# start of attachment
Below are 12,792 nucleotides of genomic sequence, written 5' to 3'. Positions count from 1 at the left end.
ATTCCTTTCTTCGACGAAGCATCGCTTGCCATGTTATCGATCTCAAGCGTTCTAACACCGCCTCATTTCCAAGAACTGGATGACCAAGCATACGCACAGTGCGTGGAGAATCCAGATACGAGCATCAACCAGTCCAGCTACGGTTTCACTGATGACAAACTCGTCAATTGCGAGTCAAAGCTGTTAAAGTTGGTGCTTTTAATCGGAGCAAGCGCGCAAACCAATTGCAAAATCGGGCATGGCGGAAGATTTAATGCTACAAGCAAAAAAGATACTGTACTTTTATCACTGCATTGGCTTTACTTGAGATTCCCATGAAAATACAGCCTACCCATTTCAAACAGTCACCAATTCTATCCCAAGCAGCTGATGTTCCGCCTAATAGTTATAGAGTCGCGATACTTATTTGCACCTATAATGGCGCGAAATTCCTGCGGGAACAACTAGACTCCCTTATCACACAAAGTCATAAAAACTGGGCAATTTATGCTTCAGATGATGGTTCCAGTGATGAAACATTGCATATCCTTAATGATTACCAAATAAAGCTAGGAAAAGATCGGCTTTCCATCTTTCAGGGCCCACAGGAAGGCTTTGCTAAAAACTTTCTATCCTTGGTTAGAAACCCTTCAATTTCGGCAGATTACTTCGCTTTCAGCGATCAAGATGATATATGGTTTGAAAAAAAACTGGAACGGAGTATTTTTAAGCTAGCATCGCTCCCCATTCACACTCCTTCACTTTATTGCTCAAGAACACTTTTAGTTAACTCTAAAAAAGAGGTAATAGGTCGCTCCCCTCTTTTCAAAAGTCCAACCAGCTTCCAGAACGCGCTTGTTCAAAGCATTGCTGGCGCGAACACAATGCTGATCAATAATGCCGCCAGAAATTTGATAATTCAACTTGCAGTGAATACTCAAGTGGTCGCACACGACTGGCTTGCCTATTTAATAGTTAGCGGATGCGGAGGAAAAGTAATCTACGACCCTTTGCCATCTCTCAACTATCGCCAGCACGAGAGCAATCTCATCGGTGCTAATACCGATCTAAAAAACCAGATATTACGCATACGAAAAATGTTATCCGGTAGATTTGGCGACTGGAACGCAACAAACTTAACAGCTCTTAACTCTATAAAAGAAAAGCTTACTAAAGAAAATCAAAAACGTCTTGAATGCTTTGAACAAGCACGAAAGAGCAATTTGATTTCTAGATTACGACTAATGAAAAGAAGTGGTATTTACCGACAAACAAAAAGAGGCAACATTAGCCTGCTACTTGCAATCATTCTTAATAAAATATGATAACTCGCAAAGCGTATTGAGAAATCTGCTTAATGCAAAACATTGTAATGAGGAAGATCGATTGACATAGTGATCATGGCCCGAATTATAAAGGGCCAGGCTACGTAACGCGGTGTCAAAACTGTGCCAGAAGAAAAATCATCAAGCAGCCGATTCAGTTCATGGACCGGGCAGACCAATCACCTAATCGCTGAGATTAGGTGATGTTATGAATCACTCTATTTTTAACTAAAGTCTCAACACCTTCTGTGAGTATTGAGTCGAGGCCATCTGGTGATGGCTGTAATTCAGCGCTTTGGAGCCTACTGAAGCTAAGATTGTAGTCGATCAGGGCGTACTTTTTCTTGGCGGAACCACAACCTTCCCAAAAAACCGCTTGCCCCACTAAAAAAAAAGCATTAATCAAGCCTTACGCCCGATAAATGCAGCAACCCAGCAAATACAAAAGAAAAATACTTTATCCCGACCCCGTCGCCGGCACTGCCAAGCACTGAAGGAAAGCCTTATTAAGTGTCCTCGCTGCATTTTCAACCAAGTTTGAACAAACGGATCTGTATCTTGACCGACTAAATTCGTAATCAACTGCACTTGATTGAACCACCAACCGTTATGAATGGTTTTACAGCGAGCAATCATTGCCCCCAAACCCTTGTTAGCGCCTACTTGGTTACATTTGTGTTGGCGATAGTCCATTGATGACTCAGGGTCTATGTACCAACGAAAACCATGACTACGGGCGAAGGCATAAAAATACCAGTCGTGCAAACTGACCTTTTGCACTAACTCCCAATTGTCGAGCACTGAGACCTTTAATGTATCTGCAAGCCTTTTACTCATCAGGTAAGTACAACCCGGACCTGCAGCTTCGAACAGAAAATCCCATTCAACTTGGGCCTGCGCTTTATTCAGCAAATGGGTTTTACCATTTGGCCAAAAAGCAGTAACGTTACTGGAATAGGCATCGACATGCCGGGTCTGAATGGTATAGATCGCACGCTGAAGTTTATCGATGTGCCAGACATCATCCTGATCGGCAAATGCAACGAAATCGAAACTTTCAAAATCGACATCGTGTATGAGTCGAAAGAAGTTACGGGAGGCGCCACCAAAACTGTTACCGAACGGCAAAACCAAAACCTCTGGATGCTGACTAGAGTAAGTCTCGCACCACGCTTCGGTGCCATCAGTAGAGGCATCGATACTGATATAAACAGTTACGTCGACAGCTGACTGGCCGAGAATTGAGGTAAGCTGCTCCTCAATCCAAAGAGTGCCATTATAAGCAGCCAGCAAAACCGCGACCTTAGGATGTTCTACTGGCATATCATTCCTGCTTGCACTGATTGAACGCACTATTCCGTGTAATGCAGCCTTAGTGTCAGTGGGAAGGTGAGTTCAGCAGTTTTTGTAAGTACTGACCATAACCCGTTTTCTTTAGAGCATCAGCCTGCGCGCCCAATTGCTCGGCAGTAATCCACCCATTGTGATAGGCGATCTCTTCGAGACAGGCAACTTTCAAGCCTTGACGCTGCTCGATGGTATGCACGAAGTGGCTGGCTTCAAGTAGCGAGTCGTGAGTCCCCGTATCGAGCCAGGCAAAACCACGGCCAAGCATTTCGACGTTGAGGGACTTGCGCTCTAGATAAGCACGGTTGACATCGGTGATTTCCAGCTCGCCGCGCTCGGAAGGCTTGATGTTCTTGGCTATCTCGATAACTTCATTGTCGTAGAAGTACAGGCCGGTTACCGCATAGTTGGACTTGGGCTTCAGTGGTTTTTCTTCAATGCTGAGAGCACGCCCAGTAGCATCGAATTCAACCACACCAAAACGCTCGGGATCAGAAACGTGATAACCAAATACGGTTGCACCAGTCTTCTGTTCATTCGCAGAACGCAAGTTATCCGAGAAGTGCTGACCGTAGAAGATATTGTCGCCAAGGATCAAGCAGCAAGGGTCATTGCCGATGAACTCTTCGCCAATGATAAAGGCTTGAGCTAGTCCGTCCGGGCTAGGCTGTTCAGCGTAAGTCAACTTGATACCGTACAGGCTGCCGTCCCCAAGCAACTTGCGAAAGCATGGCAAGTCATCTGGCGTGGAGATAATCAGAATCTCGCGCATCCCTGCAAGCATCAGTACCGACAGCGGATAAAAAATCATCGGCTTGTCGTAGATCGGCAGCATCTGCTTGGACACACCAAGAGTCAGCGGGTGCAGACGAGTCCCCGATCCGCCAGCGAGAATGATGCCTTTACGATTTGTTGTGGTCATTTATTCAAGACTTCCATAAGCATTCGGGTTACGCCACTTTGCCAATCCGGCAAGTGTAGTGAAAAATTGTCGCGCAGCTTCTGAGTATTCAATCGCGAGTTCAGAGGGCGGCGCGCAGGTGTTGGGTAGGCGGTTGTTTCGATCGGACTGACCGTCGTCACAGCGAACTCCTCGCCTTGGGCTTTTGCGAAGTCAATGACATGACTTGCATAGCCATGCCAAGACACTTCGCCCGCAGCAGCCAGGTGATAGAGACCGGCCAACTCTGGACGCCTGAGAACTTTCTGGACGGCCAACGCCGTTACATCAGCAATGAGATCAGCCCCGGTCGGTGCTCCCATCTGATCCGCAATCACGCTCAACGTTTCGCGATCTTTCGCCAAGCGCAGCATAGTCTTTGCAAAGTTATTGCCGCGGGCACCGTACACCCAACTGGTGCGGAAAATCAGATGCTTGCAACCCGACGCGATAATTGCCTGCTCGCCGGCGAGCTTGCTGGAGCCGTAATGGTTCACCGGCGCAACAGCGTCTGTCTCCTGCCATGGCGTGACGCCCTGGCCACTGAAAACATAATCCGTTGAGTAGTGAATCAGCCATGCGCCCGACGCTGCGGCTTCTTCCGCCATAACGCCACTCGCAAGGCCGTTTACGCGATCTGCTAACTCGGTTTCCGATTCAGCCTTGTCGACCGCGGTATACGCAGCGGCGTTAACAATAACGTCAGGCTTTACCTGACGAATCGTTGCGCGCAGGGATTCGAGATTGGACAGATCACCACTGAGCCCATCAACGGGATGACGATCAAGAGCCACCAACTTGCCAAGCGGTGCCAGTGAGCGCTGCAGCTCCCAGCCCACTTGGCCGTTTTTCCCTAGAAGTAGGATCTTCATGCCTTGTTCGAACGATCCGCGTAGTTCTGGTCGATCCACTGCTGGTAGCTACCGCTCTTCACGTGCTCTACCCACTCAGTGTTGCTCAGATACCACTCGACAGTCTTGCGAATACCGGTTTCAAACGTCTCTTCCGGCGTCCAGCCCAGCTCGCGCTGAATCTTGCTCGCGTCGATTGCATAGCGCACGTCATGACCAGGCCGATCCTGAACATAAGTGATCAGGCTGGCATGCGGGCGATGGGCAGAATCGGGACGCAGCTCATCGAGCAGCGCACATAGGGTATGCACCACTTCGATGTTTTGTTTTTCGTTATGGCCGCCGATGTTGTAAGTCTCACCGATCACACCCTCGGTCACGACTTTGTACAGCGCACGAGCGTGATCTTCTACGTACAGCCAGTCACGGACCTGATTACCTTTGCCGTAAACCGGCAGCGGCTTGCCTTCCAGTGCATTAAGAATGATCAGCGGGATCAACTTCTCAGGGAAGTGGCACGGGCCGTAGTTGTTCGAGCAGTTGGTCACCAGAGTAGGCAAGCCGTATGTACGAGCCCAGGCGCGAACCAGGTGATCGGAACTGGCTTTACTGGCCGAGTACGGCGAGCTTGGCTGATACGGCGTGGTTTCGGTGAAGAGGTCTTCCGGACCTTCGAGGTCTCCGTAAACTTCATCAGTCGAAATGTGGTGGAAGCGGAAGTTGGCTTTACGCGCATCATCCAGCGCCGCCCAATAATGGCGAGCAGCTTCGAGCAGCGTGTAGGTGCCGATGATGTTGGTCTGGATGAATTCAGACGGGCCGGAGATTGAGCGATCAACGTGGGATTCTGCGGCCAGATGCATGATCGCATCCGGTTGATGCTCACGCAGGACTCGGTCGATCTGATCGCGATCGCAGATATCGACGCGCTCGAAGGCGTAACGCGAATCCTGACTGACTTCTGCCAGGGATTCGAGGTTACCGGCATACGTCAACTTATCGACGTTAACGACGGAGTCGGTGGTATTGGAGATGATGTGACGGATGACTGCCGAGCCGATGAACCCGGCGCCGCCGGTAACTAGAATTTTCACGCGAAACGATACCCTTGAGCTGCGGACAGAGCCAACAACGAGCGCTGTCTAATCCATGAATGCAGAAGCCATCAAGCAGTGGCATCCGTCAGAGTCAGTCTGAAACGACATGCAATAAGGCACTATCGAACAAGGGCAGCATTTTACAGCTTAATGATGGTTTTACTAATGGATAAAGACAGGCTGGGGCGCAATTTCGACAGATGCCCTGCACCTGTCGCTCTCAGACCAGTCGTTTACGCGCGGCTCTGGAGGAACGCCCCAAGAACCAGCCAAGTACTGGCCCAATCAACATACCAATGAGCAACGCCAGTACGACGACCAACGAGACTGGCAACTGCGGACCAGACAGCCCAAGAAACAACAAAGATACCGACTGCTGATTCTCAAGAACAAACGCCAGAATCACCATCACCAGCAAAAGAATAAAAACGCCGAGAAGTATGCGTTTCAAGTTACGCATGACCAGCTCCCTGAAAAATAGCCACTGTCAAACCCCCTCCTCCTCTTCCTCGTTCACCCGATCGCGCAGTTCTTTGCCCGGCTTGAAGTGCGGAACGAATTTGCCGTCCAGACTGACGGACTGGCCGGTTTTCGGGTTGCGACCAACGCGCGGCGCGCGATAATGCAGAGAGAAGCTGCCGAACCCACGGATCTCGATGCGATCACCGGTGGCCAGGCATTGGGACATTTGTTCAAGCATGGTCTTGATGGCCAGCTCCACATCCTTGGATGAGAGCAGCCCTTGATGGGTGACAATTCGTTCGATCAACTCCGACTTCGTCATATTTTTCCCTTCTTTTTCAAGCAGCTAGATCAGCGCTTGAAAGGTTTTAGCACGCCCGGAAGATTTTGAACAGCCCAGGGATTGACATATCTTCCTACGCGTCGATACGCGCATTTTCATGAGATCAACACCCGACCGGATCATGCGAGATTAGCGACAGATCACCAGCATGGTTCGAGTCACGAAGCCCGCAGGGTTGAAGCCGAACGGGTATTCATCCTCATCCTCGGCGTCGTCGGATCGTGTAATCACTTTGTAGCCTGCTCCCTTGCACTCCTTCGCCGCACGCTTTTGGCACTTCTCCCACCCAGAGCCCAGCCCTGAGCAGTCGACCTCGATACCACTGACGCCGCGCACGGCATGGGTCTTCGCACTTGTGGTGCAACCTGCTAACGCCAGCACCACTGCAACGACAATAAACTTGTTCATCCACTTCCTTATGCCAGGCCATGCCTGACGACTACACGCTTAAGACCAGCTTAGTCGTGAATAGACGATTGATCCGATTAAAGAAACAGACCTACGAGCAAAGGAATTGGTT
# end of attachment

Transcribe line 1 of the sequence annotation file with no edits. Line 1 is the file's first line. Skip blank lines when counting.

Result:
Below are 12,792 nucleotides of genomic sequence, written 5' to 3'. Positions count from 1 at the left end.